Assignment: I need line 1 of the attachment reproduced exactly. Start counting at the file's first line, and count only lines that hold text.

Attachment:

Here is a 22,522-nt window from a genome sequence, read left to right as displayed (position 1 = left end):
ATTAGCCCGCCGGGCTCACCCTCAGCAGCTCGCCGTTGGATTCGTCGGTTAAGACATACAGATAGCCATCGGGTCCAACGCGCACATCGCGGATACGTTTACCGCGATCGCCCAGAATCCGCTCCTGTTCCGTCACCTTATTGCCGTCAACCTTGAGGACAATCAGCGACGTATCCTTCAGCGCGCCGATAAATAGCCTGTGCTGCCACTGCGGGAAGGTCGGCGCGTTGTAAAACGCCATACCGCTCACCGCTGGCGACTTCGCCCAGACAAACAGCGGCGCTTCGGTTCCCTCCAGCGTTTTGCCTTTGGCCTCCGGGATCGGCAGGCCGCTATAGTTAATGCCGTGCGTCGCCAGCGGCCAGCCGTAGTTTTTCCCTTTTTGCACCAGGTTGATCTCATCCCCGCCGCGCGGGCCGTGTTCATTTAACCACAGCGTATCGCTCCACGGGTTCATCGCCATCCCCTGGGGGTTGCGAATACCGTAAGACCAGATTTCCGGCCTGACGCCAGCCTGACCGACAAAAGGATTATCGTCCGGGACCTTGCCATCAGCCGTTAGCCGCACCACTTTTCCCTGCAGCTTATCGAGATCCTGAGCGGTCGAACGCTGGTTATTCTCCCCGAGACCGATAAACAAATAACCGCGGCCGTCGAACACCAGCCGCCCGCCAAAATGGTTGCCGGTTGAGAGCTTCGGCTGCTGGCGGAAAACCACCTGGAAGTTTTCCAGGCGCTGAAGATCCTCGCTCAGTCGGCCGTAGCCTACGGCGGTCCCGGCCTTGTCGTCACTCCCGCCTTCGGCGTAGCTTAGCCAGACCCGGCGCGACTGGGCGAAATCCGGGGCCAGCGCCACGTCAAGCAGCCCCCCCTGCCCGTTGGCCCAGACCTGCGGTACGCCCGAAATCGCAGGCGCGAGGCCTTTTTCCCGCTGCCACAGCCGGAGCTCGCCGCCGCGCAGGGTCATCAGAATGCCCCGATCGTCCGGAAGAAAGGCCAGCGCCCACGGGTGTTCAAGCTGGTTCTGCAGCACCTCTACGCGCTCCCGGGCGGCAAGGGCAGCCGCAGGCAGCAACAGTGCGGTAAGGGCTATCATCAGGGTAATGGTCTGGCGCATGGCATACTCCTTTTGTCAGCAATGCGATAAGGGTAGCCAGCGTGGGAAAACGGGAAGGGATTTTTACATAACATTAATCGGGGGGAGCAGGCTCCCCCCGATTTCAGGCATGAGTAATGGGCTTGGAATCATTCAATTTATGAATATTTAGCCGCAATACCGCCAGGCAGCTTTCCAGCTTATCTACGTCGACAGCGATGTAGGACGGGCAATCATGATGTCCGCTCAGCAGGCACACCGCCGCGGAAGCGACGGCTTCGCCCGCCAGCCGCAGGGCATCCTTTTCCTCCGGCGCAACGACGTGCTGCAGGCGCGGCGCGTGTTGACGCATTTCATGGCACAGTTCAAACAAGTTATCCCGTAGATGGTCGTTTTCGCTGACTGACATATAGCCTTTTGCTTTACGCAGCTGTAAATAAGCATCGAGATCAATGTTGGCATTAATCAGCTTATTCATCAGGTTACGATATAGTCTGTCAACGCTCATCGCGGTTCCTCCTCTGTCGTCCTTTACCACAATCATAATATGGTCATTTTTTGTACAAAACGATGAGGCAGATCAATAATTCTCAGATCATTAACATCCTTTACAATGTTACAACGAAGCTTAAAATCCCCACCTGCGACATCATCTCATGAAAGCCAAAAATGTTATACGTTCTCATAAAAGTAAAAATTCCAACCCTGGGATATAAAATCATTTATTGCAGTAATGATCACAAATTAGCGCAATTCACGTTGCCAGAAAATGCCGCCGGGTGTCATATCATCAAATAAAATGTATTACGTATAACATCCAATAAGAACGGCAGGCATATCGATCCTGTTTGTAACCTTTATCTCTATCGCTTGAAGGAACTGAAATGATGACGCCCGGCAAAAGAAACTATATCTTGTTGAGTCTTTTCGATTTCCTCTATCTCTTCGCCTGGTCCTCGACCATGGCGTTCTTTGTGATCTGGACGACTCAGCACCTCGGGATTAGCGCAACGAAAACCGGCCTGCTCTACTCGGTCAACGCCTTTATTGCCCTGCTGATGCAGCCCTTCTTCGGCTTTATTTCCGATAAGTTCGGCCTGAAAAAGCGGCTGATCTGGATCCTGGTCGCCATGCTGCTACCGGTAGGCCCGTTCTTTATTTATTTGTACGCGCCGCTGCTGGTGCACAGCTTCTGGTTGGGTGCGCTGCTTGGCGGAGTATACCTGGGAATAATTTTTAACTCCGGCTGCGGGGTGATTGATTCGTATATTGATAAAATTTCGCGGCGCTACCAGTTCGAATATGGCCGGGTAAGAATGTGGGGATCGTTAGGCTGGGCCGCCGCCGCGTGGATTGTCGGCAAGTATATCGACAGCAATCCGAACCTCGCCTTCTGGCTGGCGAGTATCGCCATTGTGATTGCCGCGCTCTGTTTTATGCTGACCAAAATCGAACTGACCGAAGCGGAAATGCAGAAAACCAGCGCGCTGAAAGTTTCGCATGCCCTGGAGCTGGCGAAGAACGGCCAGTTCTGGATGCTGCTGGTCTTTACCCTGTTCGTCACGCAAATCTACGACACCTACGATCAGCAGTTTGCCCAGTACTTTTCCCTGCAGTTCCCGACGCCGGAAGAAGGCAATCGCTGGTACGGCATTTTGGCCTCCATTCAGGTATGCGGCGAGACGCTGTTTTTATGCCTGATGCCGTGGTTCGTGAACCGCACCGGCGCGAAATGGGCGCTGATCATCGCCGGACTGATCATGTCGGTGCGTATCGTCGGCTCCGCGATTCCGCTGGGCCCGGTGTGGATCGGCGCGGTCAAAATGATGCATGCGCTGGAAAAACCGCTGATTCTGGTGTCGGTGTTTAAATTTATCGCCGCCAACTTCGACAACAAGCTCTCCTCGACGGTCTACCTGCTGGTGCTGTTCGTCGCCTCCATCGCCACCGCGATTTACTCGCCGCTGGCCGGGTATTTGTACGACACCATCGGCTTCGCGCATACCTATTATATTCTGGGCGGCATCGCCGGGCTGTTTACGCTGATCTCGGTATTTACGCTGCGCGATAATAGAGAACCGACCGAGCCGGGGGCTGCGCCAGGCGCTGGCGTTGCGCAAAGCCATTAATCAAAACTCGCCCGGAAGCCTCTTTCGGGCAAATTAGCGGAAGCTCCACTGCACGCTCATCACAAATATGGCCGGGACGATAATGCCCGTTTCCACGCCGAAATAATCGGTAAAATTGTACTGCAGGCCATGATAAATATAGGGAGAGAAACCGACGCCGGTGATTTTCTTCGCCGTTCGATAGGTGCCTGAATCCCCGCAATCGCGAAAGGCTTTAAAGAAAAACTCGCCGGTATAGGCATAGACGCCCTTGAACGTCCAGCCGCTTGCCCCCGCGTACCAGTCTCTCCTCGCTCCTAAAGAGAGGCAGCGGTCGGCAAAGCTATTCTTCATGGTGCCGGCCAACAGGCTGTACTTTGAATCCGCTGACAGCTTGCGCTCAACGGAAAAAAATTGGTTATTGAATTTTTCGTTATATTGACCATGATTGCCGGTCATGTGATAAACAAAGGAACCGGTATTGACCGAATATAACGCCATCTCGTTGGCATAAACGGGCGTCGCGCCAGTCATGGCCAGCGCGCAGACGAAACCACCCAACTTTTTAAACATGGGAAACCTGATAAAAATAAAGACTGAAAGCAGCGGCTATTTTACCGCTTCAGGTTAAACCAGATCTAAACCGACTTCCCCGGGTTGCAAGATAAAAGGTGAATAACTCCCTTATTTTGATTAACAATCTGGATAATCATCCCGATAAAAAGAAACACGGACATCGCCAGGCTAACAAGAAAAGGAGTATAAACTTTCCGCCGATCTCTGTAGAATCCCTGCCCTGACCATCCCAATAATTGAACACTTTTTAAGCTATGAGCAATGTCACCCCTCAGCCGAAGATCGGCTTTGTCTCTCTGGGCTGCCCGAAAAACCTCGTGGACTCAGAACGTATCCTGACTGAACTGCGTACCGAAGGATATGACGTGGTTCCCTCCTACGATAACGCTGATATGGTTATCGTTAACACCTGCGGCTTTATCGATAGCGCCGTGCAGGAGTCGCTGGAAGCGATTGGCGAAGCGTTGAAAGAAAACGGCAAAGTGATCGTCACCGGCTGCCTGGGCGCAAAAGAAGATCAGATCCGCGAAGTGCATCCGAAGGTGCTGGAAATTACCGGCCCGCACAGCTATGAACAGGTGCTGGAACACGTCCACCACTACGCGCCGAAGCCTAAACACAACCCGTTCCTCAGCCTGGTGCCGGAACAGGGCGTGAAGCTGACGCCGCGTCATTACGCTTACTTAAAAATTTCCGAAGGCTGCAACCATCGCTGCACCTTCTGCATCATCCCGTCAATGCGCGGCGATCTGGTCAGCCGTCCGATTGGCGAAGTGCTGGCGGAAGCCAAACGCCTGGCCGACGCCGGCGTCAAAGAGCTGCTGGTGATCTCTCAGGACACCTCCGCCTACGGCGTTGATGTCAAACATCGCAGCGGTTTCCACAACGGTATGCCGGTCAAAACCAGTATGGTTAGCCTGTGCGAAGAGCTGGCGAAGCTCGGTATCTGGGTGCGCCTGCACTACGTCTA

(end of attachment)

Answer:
Here is a 22,522-nt window from a genome sequence, read left to right as displayed (position 1 = left end):